But yes, I remember somebody was telling me – and doesn’t this bloody speak volumes – that the best rating Remain got was when David Cameron appeared on the television, talking about it. I remember somebody in one of the campaign centres saying that to me, that he was actually a trusted voice as the Prime Minister. But I remember my husband saying to me – and my husband is a deeply passionate European – ‘I feel like I want to vote the other way because David Cameron is telling me to say it.’ So, I was getting two counter-views on that particular point. But yes, I definitely wanted the Labour Party to be out there, campaigning about it. Yes, I think I was quite disappointed.

UKICE: Even if your constituency hadn’t been very exercised about EU, were your constituents fussed about immigration? Was that a big doorstep issue?

JP: Yes, it is always a big doorstep issue, even in a place like Birmingham, where the vast majority of people are immigrants. Largely, if you are Caucasian in Birmingham, you’ve got Irish heritage. So, I would be lying if I said people didn’t moan about immigrants to me on the doorstep, they absolutely do. During the referendum campaign, people did talk about immigration, yes.

UKICE: Was there a moment when you suddenly thought, ‘We are not going to win this one, this is going to go Leave?’

JP: Yes, there was a moment when I thought that. It’s a very sombre and sad moment, I’m afraid. In the recall of Parliament, after the murder of Jo, Jo Cox, I was sat in the chamber and David Cameron was on the front bench. Obviously, it was not a good occasion.. He looked terrified. And I thought, ‘You know something I don’t know. You can see some data that I can’t see, and it’s not looking good.’ And I remember that so vividly. He looked beaten.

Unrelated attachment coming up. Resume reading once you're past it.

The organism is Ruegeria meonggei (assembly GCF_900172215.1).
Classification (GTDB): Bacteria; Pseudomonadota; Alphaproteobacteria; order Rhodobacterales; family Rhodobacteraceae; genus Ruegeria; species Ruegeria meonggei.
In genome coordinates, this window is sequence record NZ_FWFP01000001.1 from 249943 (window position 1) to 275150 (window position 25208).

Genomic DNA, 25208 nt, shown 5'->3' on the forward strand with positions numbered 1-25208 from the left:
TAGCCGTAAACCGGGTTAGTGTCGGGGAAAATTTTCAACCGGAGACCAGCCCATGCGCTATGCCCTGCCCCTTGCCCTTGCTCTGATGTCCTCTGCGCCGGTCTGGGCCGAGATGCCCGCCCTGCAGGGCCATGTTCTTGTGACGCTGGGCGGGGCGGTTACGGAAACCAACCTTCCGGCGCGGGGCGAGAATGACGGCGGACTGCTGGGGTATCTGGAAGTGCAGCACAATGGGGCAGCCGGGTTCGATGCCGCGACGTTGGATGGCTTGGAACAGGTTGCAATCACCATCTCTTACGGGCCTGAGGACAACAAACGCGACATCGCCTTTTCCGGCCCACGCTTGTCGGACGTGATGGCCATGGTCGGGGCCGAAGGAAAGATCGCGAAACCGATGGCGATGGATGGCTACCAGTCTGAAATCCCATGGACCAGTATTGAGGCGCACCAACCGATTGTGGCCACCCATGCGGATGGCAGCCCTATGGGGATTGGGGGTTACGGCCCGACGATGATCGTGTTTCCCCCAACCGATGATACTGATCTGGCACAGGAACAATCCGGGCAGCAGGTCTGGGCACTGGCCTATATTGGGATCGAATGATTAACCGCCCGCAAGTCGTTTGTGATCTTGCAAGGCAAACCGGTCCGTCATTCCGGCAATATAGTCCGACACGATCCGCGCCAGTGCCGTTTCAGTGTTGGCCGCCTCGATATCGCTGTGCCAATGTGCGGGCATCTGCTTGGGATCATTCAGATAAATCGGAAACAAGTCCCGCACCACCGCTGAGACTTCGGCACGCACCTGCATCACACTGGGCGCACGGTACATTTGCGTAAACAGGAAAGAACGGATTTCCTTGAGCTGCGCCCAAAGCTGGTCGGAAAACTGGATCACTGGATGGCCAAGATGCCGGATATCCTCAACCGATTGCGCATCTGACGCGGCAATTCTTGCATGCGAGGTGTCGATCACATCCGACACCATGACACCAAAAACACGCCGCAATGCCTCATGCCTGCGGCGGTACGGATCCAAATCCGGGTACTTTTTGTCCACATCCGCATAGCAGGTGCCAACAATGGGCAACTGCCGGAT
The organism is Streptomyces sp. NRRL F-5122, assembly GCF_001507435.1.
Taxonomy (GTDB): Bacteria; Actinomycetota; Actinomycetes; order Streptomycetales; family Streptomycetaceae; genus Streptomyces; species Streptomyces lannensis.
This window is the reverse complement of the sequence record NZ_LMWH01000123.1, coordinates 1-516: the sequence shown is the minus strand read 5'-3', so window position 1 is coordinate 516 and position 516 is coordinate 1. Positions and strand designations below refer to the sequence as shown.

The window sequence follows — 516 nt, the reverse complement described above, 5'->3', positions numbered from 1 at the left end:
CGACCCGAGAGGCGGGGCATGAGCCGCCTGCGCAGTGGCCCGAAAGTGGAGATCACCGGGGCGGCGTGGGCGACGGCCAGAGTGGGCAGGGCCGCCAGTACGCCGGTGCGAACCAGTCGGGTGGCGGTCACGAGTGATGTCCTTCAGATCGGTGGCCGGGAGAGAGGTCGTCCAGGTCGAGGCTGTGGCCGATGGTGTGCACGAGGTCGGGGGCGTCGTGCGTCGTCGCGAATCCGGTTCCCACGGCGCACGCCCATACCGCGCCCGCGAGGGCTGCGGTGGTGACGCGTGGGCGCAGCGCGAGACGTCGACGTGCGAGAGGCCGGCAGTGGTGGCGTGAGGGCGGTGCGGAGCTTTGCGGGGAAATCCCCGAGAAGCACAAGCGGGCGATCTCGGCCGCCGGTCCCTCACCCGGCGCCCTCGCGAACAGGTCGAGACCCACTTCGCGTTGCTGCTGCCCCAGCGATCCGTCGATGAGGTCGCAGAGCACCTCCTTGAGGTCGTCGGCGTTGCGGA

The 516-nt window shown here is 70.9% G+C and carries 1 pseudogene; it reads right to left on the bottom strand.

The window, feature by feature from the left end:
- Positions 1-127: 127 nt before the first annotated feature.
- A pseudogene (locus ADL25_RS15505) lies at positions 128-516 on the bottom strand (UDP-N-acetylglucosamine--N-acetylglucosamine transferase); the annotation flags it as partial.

UKICE: That’s very interesting. And when that was finally confirmed on the night of the referendum, what were your immediate reactions to realising Leave had won?

JP: I thought, by the day itself, we were going to lose. The campaign finished in Birmingham and David Cameron, Harriet Harman, Gordon Brown all did this big rally at Birmingham University and they made us come along. Anna Soubry was there, she fed my child a sweet, and it made his teeth bleed. I said, ‘This is why you shouldn’t take things from Tories.’ He was literally coughing up blood in front of David Cameron. I had to go and take the kids to see the Hero Ninja Turtles because, apparently, the weight of history being on their shoulders and going to an historic event was not enough to convince them to leave the house. They both have talked about it since, funnily enough, which is interesting. I think they were glad that they were there.

And, at that, again he seemed deflated. And he said to me, ‘I just want to say a massive thank you for coming out and supporting me,’ and it was like the sorrow of a fallen leader. Like, ‘You’re still here.’ And I was just like, ‘Yes, mate, you just were local, and Gordon Brown asked me.’

So, on the day of the election, I thought we were going to lose, I felt like we were going to lose. And when we were out door-knocking on the day, the level of organisation and targeting of people we would want became impossible, because the Labour Party systems didn’t marry up – and for data reasons, couldn’t marry-up. So, you had absolutely no way of knowing how to get out your vote.